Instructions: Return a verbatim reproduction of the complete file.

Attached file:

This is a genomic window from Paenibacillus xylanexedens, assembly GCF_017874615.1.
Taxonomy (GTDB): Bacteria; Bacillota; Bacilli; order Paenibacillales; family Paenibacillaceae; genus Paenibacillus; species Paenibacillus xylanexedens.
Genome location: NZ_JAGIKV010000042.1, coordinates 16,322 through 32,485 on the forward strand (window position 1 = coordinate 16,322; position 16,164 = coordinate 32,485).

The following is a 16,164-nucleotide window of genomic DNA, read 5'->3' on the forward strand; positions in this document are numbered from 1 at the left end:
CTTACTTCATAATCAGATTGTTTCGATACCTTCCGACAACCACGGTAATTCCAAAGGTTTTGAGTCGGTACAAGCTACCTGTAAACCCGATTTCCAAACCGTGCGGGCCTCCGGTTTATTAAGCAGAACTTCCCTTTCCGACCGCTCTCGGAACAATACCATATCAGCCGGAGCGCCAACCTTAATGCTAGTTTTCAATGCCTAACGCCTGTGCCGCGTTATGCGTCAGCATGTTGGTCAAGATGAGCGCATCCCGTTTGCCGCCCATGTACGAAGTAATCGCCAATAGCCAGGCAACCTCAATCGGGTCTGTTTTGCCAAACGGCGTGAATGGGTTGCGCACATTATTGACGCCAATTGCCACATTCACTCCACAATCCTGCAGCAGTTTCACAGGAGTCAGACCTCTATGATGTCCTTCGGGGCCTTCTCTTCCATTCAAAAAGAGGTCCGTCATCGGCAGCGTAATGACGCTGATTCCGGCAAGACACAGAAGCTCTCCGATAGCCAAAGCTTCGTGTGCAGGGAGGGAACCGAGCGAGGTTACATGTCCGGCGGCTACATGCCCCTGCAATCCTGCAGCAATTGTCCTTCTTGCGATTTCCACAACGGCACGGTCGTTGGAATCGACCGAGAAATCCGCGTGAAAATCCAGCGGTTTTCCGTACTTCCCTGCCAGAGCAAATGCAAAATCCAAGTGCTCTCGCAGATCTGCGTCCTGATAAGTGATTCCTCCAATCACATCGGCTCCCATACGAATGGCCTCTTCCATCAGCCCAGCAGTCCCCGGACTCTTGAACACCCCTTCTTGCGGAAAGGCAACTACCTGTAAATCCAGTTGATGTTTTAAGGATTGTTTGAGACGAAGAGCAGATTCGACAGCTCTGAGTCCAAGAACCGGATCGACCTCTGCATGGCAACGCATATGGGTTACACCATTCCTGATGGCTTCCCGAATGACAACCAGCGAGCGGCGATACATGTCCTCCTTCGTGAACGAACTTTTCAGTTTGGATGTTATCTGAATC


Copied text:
This is a genomic window from Paenibacillus xylanexedens, assembly GCF_017874615.1.
Taxonomy (GTDB): Bacteria; Bacillota; Bacilli; order Paenibacillales; family Paenibacillaceae; genus Paenibacillus; species Paenibacillus xylanexedens.
Genome location: NZ_JAGIKV010000042.1, coordinates 16,322 through 32,485 on the forward strand (window position 1 = coordinate 16,322; position 16,164 = coordinate 32,485).

The following is a 16,164-nucleotide window of genomic DNA, read 5'->3' on the forward strand; positions in this document are numbered from 1 at the left end:
CTTACTTCATAATCAGATTGTTTCGATACCTTCCGACAACCACGGTAATTCCAAAGGTTTTGAGTCGGTACAAGCTACCTGTAAACCCGATTTCCAAACCGTGCGGGCCTCCGGTTTATTAAGCAGAACTTCCCTTTCCGACCGCTCTCGGAACAATACCATATCAGCCGGAGCGCCAACCTTAATGCTAGTTTTCAATGCCTAACGCCTGTGCCGCGTTATGCGTCAGCATGTTGGTCAAGATGAGCGCATCCCGTTTGCCGCCCATGTACGAAGTAATCGCCAATAGCCAGGCAACCTCAATCGGGTCTGTTTTGCCAAACGGCGTGAATGGGTTGCGCACATTATTGACGCCAATTGCCACATTCACTCCACAATCCTGCAGCAGTTTCACAGGAGTCAGACCTCTATGATGTCCTTCGGGGCCTTCTCTTCCATTCAAAAAGAGGTCCGTCATCGGCAGCGTAATGACGCTGATTCCGGCAAGACACAGAAGCTCTCCGATAGCCAAAGCTTCGTGTGCAGGGAGGGAACCGAGCGAGGTTACATGTCCGGCGGCTACATGCCCCTGCAATCCTGCAGCAATTGTCCTTCTTGCGATTTCCACAACGGCACGGTCGTTGGAATCGACCGAGAAATCCGCGTGAAAATCCAGCGGTTTTCCGTACTTCCCTGCCAGAGCAAATGCAAAATCCAAGTGCTCTCGCAGATCTGCGTCCTGATAAGTGATTCCTCCAATCACATCGGCTCCCATACGAATGGCCTCTTCCATCAGCCCAGCAGTCCCCGGACTCTTGAACACCCCTTCTTGCGGAAAGGCAACTACCTGTAAATCCAGTTGATGTTTTAAGGATTGTTTGAGACGAAGAGCAGATTCGACAGCTCTGAGTCCAAGAACCGGATCGACCTCTGCATGGCAACGCATATGGGTTACACCATTCCTGATGGCTTCCCGAATGACAACCAGCGAGCGGCGATACATGTCCTCCTTCGTGAACGAACTTTTCAGTTTGGATGTTATCTGAATC